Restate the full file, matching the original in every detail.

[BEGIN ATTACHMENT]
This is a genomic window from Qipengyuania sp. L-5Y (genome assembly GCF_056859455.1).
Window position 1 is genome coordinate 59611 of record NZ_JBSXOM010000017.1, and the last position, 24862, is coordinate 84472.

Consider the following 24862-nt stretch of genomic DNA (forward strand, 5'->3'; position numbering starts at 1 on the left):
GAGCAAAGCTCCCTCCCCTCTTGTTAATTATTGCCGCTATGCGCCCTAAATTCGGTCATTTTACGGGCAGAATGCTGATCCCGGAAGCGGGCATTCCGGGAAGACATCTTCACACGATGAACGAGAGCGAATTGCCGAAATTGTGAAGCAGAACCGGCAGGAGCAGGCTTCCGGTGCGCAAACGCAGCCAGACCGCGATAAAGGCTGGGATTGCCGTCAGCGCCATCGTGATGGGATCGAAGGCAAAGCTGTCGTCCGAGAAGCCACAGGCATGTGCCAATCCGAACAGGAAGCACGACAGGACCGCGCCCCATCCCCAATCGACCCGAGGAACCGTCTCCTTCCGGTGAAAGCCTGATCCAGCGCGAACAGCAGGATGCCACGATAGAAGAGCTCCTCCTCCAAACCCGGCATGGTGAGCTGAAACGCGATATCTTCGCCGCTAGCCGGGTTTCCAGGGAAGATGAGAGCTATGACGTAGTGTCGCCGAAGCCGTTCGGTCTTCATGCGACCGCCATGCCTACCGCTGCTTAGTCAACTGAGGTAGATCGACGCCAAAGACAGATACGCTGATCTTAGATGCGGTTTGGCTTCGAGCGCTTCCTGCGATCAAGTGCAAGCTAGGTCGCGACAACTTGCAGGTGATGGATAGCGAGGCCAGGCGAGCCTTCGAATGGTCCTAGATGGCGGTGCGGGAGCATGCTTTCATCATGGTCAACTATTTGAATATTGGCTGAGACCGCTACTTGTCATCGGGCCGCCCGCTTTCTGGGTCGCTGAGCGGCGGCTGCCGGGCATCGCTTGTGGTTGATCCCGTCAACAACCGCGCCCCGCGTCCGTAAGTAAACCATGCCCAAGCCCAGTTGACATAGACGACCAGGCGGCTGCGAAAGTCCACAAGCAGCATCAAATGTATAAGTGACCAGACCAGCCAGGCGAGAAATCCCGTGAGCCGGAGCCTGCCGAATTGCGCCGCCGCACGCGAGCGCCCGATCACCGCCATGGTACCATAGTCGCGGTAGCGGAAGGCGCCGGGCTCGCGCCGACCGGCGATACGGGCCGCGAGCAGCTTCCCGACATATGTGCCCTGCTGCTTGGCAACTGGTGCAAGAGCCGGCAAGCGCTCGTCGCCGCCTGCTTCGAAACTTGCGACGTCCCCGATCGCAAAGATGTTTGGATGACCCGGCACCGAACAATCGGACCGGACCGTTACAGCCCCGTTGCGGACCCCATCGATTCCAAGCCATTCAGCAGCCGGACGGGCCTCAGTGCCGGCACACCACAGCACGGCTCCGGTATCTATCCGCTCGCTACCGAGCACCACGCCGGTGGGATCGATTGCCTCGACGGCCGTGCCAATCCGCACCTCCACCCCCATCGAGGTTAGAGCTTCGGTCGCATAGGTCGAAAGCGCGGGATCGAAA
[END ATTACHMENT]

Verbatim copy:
This is a genomic window from Qipengyuania sp. L-5Y (genome assembly GCF_056859455.1).
Window position 1 is genome coordinate 59611 of record NZ_JBSXOM010000017.1, and the last position, 24862, is coordinate 84472.

Consider the following 24862-nt stretch of genomic DNA (forward strand, 5'->3'; position numbering starts at 1 on the left):
GAGCAAAGCTCCCTCCCCTCTTGTTAATTATTGCCGCTATGCGCCCTAAATTCGGTCATTTTACGGGCAGAATGCTGATCCCGGAAGCGGGCATTCCGGGAAGACATCTTCACACGATGAACGAGAGCGAATTGCCGAAATTGTGAAGCAGAACCGGCAGGAGCAGGCTTCCGGTGCGCAAACGCAGCCAGACCGCGATAAAGGCTGGGATTGCCGTCAGCGCCATCGTGATGGGATCGAAGGCAAAGCTGTCGTCCGAGAAGCCACAGGCATGTGCCAATCCGAACAGGAAGCACGACAGGACCGCGCCCCATCCCCAATCGACCCGAGGAACCGTCTCCTTCCGGTGAAAGCCTGATCCAGCGCGAACAGCAGGATGCCACGATAGAAGAGCTCCTCCTCCAAACCCGGCATGGTGAGCTGAAACGCGATATCTTCGCCGCTAGCCGGGTTTCCAGGGAAGATGAGAGCTATGACGTAGTGTCGCCGAAGCCGTTCGGTCTTCATGCGACCGCCATGCCTACCGCTGCTTAGTCAACTGAGGTAGATCGACGCCAAAGACAGATACGCTGATCTTAGATGCGGTTTGGCTTCGAGCGCTTCCTGCGATCAAGTGCAAGCTAGGTCGCGACAACTTGCAGGTGATGGATAGCGAGGCCAGGCGAGCCTTCGAATGGTCCTAGATGGCGGTGCGGGAGCATGCTTTCATCATGGTCAACTATTTGAATATTGGCTGAGACCGCTACTTGTCATCGGGCCGCCCGCTTTCTGGGTCGCTGAGCGGCGGCTGCCGGGCATCGCTTGTGGTTGATCCCGTCAACAACCGCGCCCCGCGTCCGTAAGTAAACCATGCCCAAGCCCAGTTGACATAGACGACCAGGCGGCTGCGAAAGTCCACAAGCAGCATCAAATGTATAAGTGACCAGACCAGCCAGGCGAGAAATCCCGTGAGCCGGAGCCTGCCGAATTGCGCCGCCGCACGCGAGCGCCCGATCACCGCCATGGTACCATAGTCGCGGTAGCGGAAGGCGCCGGGCTCGCGCCGACCGGCGATACGGGCCGCGAGCAGCTTCCCGACATATGTGCCCTGCTGCTTGGCAACTGGTGCAAGAGCCGGCAAGCGCTCGTCGCCGCCTGCTTCGAAACTTGCGACGTCCCCGATCGCAAAGATGTTTGGATGACCCGGCACCGAACAATCGGACCGGACCGTTACAGCCCCGTTGCGGACCCCATCGATTCCAAGCCATTCAGCAGCCGGACGGGCCTCAGTGCCGGCACACCACAGCACGGCTCCGGTATCTATCCGCTCGCTACCGAGCACCACGCCGGTGGGATCGATTGCCTCGACGGCCGTGCCAATCCGCACCTCCACCCCCATCGAGGTTAGAGCTTCGGTCGCATAGGTCGAAAGCGCGGGATCGAAA